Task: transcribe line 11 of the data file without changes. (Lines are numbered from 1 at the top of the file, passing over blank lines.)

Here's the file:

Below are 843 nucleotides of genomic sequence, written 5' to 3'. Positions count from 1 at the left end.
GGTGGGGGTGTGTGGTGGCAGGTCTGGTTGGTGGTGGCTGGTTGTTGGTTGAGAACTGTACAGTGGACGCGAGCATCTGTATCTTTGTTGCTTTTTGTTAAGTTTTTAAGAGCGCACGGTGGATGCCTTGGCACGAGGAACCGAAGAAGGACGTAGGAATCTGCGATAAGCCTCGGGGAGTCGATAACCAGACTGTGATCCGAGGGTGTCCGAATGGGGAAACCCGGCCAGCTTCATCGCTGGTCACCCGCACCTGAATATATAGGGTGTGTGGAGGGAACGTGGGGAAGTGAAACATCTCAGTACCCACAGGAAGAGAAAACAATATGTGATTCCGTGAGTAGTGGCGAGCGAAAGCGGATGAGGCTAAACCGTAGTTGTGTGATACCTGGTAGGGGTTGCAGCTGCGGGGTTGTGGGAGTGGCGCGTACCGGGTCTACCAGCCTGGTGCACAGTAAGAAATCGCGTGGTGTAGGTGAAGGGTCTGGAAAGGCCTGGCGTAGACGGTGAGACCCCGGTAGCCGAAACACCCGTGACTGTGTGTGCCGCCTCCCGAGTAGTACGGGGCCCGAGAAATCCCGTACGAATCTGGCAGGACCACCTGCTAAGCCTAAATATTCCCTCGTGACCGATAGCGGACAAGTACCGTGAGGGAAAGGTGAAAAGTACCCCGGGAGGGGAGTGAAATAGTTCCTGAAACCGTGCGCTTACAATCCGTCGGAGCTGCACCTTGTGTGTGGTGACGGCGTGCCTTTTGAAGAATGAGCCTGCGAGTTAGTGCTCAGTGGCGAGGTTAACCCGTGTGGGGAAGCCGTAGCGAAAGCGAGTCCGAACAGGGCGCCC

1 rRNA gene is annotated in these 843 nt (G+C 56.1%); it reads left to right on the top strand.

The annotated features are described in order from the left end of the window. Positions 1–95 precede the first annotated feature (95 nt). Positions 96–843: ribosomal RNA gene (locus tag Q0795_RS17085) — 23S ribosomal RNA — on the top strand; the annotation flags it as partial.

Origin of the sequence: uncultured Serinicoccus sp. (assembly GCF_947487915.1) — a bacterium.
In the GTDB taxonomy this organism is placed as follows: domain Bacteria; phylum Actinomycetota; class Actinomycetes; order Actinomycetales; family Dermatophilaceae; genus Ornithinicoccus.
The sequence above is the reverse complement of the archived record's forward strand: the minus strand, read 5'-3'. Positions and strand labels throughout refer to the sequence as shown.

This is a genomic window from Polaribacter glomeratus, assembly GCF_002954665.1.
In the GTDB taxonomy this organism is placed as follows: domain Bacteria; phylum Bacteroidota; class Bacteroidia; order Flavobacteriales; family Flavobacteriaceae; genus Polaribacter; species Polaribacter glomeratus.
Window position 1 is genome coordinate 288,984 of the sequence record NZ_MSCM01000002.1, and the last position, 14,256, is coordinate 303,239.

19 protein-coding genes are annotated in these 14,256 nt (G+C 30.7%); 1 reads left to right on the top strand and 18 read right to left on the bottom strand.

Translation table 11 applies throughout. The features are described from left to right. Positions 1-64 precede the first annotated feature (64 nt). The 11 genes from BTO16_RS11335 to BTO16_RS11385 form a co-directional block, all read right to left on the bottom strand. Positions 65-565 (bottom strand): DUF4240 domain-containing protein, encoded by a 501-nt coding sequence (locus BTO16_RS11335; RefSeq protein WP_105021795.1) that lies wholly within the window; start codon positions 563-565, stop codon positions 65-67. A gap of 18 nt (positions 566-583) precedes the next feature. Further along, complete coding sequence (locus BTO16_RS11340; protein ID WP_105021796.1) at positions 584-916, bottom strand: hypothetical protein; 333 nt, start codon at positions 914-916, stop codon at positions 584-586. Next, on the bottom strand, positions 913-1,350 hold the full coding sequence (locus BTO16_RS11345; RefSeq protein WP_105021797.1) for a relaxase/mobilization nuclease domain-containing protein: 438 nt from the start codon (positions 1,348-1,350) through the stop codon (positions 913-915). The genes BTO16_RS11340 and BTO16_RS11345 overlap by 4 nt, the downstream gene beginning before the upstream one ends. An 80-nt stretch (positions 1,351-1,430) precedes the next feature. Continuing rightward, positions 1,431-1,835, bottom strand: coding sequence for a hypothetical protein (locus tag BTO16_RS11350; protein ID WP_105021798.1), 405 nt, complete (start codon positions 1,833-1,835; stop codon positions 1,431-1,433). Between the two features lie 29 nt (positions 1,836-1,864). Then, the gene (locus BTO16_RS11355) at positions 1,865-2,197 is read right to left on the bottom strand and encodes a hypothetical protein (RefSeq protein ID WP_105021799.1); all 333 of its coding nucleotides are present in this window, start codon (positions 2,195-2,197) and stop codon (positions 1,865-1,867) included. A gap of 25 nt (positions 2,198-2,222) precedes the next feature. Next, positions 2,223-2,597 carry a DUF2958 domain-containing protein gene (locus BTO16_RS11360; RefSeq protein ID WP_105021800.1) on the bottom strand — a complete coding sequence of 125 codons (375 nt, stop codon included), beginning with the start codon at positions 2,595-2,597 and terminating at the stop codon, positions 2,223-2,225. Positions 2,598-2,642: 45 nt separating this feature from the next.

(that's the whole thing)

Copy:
19 protein-coding genes are annotated in these 14,256 nt (G+C 30.7%); 1 reads left to right on the top strand and 18 read right to left on the bottom strand.